- The largest impact of climate change is that it could wipe off up to 18% of GDP off the worldwide economy by 2050 if global temperatures rise by 3.2°C, the Swiss Re Institute warns.
- Forecast based on temperature increases staying on the current trajectory and the Paris Agreement and net-zero emissions targets not being met.
- Figure could rise to 18% of GDP by mid-century if temperatures increase by 3.2°C in the most severe scenario.
- Climate change is a systemic risk that must be addressed now, warns Swiss Re.
The global economy could lose 10% of its total economic value by 2050 due to climate change, according to new research.
The report The economics of climate change: no action not an option, published by the Swiss Re Institute, said the forecast about the impact of climate change was based on temperature increases staying on the current trajectory and Paris Agreement and net-zero emission targets not being met.
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However, it also warns that this figure could rise significantly to 18% of gross domestic product (GDP) by mid-century if no action is taken and temperatures rise by 3.2°C.
Impact of Climate Change
The Swiss Re Institute’s Climate Economics Index stress tests how global warming will affect 48 countries – representing 90% of the world economy – and ranks their climate resilience.
It lays out the expected impact on global GDP by 2050 under four different scenarios compared to a world without climate change. These are:
- 4% if Paris Agreement targets are met (a well-below 2°C increase)
- 11% if further mitigating actions are taken (2°C increase)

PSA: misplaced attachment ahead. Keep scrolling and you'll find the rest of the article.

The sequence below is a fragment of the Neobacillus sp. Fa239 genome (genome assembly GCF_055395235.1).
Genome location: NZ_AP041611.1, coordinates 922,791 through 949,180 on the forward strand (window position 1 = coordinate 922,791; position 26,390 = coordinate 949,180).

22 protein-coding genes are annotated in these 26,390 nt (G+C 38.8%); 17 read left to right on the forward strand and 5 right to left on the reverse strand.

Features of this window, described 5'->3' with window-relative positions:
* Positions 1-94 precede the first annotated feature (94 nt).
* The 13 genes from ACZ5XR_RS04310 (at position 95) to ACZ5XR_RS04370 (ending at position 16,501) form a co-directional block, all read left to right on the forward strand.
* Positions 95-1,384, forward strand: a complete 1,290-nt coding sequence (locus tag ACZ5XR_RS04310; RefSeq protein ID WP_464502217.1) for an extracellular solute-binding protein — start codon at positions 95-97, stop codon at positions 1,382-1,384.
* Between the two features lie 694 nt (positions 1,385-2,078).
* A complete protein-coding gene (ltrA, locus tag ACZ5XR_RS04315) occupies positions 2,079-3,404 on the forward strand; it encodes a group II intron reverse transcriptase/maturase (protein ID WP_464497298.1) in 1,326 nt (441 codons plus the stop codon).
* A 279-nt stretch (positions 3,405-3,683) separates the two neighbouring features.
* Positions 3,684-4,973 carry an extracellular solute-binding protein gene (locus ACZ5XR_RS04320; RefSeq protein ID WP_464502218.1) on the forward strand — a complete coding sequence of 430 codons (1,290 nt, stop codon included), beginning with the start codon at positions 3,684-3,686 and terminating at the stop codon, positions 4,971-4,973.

- 14% if some mitigating actions are taken (2.6°C increase)
- 18% if no mitigating actions are taken (3.2°C increase).
The impact of climate change has been forecasted to be the hardest hit for Asian economies, with a 5.5% hit to GDP in the best-case scenario, and 26.5% hit in a severe scenario.
However, there were significant regional variations in the data. Advanced Asian economies are predicted to see GDP losses of 3.3% in case of a below-2°C rise and 15.4% in a severe scenario, while ASEAN countries are forecast to see drops of 4.2% and 37.4% respectively.
China is at risk of losing nearly 24% of its GDP in a severe scenario compared to forecast losses of 10% for the US, Canada and the UK and 11% for Europe.
The Middle East & Africa, meanwhile, would see a drop of 4.7% if temperature rises stay below 2°C and 27.6°C in the severe case scenario, the report added.
Many Asian economies most vulnerable to physical risks
Data showed that economies in South and South-east Asia were the most susceptible to the physical risks associated with global warming.
Countries most negatively impacted – including Malaysia, Thailand, India, the Philippines and Indonesia – were often the ones with the least resources to mitigate and adapt to the effects of global warming.
However, such nations also have the most to gain from global efforts to reduce temperature rises, the report added.
Many advanced economies in the northern hemisphere were comparatively less vulnerable, being less exposed to adverse weather patterns linked to global warming and also better resourced to cope with the impact of climate change, the report said.